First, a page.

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UT Arlington In The News - Friday, March 1, 2013

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Friday, March 1, 2013

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UT Arlington receives $7.5 million contribution, largest in school history

The University of Texas at Arlington announced the biggest gift in its history Thursday, a $7.5 million donation from a global manufacturer of scientific instruments, The Dallas Morning News reported. The philanthropic gift from Japanese-based Shimadzu Scientific Instruments will help fund the Institute for Research Technologies, where scientists and students will use the devices to conduct research and make environmental and pharmaceutical advances. “This relationship has created the opportunity for many future collaborations between UT Arlington and global companies,” said James Spaniolo, the university’s outgoing president. “Now UT Arlington can provide the equipment and research teams required to help industry partners answer their most pressing problems.”

Scientific discovery, innovation and research at The University of Texas at Arlington received a $7.5 million boost Thursday with a record gift from Shimadzu Scientific Instruments, the Fort Worth Star-Telegram reported. "This is the largest single cash commitment in the history of UT Arlington," President James Spaniolo said during a celebration to highlight the gift.

The Shimadzu gift will support one of the most significant installments of advanced scientific equipment in the United States, Carolyn Cason, UT Arlington’s vice president for Research, told the Dallas Business Journal.  "We have expanded (an existing) partnership with Shimadzu through the placement of scientific instruments on campus, some of which will be the first of their equipment in the United States, and some the first in North America," Cason said. The Fort Worth Business Press also noted the news.

Local television stations KDFW/Fox 4, KTVT/CBS 11, WFAA/ABC 8,  KXAS/NBC 5, as well as radio stations KERA/90.1 FM and KRLD/1080 AM reported on the Shimadzu gift. Pamela Jansma, dean of the UT Arlington College of Science, told WBAP/820 AM that the Institute will “elevate UT Arlington’s reputation as a place where the best faculty and students come to explore.”

ABC News radio online, WGCL/CBS Atlanta, Fox Carolina, KCTV (Kansas City, MO), WLNE (Providence, RI),  KTTC/NBC 12 (Richmond, VA), and numerous media organizations across the country reported on the $7.5 million contribution by Shimadzu Scientific Instruments to UT Arlington.

D Magazine Healthcare Daily reported that the partnership with Shimadzu will bring UT Arlington some instruments that will debut in the United States for the first time. Said Shuza Maruyama, president of Shimadzu Scientific Instruments in a statement: “Our technologies enable research that improves people’s lives, and we have a great passion for preparing students to be the next generation of great scientists.”

Karbhari named sole finalist to become president of UT Arlington

The University of Texas System Board of Regents has named Vistasp Karbhari the sole finalist for the presidency of The University of Texas at Arlington, IndiaWest reported. The board announced Karbhari after interviewing candidates and considering recommendations of an advisory committee that reviewed nominations and applications for the position.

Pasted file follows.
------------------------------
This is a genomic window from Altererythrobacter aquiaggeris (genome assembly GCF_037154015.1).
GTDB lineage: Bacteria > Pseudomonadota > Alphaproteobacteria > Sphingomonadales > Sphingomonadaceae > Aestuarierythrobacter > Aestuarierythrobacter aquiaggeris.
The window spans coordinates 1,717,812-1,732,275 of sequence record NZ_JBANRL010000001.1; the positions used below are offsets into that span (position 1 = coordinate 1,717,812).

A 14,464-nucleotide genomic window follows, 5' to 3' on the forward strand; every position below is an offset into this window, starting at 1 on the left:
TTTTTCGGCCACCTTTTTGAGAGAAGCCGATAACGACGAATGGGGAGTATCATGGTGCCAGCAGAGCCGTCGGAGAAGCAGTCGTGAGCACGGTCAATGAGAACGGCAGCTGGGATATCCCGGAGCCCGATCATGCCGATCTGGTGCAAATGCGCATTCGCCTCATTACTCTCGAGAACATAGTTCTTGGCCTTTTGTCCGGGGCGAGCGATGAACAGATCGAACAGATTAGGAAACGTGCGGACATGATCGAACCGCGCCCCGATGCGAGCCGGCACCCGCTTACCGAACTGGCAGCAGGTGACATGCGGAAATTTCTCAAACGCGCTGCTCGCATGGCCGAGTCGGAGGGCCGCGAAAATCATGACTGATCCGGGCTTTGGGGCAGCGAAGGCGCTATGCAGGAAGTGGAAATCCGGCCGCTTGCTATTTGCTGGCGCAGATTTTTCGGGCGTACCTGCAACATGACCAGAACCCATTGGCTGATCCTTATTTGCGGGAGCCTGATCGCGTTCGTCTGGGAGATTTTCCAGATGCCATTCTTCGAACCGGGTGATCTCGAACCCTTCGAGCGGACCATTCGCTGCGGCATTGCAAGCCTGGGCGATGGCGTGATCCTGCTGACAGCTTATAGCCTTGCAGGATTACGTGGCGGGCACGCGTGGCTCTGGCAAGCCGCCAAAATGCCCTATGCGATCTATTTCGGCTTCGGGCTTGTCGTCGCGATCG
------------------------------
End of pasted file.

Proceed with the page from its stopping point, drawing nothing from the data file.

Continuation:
Nursing college sees surge in enrollment

The University of Texas at Arlington hit a record high enrollment this semester with nearly 34-thousand students, KTVT/CBS 11 reported. A large number includes those studying in the College of Nursing. Its enrollment has nearly quadrupled over the last four years, with 7,995 signed up for spring 2013. Many of the students are taking virtual nursing classes. “It’s very hard for a working nurse to drive somewhere, leave work, and then they have their families,” said Elizabeth Poster, dean of the College of Nursing. “So this, they can do online, anytime, anyplace.”  A version of the report also appears at CBSDFW.com.

The Dallas Business Journal reported on North Texas nursing schools seeing a surge in enrollment numbers, noting that UT Arlington’s College of Nursing has grown to almost 8,000 students this year. Reform and a coming tide of retirements have built demand for skilled nurses.

Neighbors share surveillance video with police

The Dallas Morning News interviewed Alex del Carmen, professor and chair of UT Arlington’s Department of Criminology and Criminal Justice, for its story about Dallas-area residents who are sharing their personal surveillance video with police in an effort to catch criminals. “It allows the resident to be a stakeholder,” del Carmen said. “The community comes together to fight crime.” Placing cameras in yards isn’t illegal and doesn’t infringe on a citizen’s privacy, he said.

Del Carmen shares racial profiling data with Sweetwater Police

The Sweetwater Reporter noted the 2012 Racial Profiling Report compiled for the Sweetwater Police Department by Alex del Carmen, professor and chair of UT Arlington’s Department of Criminology and Criminal Justice.

Affordable bachelor's degree plan attractive to area families

Now Magazines mentioned UT Arlington’s affordable bachelor’s degree program, which allows some Tarrant County students to earn their degrees for $10,000. The students who enroll in the program will be able to earn a year’s worth of college credit in the Arlington and Mansfield school district before transferring to UT Arlington.

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